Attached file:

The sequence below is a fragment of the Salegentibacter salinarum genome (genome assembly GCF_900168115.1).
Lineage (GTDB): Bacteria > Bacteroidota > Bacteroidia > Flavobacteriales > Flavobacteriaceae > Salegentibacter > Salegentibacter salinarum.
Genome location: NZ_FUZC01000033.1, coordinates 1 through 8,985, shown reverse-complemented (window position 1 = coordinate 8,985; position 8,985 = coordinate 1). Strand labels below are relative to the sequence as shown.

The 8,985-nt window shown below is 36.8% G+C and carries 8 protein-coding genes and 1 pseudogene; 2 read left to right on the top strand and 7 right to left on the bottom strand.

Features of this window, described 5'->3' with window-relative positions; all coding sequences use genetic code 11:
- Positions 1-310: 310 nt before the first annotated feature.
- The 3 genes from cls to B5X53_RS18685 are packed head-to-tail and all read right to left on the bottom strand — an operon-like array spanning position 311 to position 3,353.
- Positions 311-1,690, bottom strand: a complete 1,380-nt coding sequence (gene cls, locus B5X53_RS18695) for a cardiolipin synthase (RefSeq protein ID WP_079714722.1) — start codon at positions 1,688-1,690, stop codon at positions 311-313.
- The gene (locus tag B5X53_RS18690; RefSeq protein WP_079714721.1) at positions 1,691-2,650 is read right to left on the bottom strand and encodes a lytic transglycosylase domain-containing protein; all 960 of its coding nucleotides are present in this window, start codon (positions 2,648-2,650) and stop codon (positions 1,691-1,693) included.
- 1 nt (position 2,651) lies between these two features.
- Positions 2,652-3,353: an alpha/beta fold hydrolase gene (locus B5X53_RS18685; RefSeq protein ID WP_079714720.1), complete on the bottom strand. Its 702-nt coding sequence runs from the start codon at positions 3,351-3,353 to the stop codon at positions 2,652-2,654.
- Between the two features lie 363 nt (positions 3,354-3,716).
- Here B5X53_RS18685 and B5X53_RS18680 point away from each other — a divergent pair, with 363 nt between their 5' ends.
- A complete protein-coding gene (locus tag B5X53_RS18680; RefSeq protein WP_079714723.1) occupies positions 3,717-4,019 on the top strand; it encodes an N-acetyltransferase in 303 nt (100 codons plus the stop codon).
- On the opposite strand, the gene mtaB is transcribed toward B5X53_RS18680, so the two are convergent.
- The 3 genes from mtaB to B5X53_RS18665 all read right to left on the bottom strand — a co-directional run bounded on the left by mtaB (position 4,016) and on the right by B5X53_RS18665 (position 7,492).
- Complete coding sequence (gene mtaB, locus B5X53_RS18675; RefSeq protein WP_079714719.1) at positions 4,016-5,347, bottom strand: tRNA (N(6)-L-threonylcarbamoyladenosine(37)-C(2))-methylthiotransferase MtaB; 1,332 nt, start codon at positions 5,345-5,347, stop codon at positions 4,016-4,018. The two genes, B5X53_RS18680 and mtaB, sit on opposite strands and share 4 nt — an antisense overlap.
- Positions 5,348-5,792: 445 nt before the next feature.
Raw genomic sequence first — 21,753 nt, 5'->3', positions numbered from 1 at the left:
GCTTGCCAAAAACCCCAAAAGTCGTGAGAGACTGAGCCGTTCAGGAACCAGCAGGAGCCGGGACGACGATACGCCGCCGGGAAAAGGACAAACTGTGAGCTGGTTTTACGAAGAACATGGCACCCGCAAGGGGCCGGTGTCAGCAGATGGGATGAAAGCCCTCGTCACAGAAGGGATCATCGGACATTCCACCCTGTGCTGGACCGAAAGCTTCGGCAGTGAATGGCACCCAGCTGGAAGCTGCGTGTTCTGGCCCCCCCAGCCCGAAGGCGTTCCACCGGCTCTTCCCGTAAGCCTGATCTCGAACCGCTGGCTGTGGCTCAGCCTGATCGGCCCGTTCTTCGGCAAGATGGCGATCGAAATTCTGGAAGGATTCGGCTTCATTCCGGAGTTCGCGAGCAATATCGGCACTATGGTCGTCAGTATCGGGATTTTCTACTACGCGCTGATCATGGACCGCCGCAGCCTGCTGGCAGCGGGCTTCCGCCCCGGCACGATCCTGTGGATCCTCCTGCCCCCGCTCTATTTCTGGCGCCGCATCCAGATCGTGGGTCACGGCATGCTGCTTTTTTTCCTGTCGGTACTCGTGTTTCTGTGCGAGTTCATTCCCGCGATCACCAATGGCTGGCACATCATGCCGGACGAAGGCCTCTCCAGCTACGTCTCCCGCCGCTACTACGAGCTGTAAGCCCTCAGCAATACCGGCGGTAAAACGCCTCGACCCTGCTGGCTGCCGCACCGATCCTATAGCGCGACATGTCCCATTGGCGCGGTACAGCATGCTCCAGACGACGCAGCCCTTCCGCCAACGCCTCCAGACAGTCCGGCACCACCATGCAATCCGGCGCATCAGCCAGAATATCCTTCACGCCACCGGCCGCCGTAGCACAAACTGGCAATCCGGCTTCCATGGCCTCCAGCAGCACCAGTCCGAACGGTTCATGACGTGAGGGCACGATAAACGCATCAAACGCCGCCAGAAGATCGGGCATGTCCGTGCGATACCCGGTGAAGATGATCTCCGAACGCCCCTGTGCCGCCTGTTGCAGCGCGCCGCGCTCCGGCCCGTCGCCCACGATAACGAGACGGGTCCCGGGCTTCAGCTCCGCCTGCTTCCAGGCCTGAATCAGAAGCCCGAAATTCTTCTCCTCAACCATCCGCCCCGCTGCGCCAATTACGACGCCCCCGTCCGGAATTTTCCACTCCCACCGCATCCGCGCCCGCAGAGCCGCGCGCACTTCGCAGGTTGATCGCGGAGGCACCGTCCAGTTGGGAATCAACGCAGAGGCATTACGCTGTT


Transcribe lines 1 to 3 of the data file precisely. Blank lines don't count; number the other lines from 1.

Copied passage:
The sequence below is a fragment of the Salegentibacter salinarum genome (genome assembly GCF_900168115.1).
Lineage (GTDB): Bacteria > Bacteroidota > Bacteroidia > Flavobacteriales > Flavobacteriaceae > Salegentibacter > Salegentibacter salinarum.
Genome location: NZ_FUZC01000033.1, coordinates 1 through 8,985, shown reverse-complemented (window position 1 = coordinate 8,985; position 8,985 = coordinate 1). Strand labels below are relative to the sequence as shown.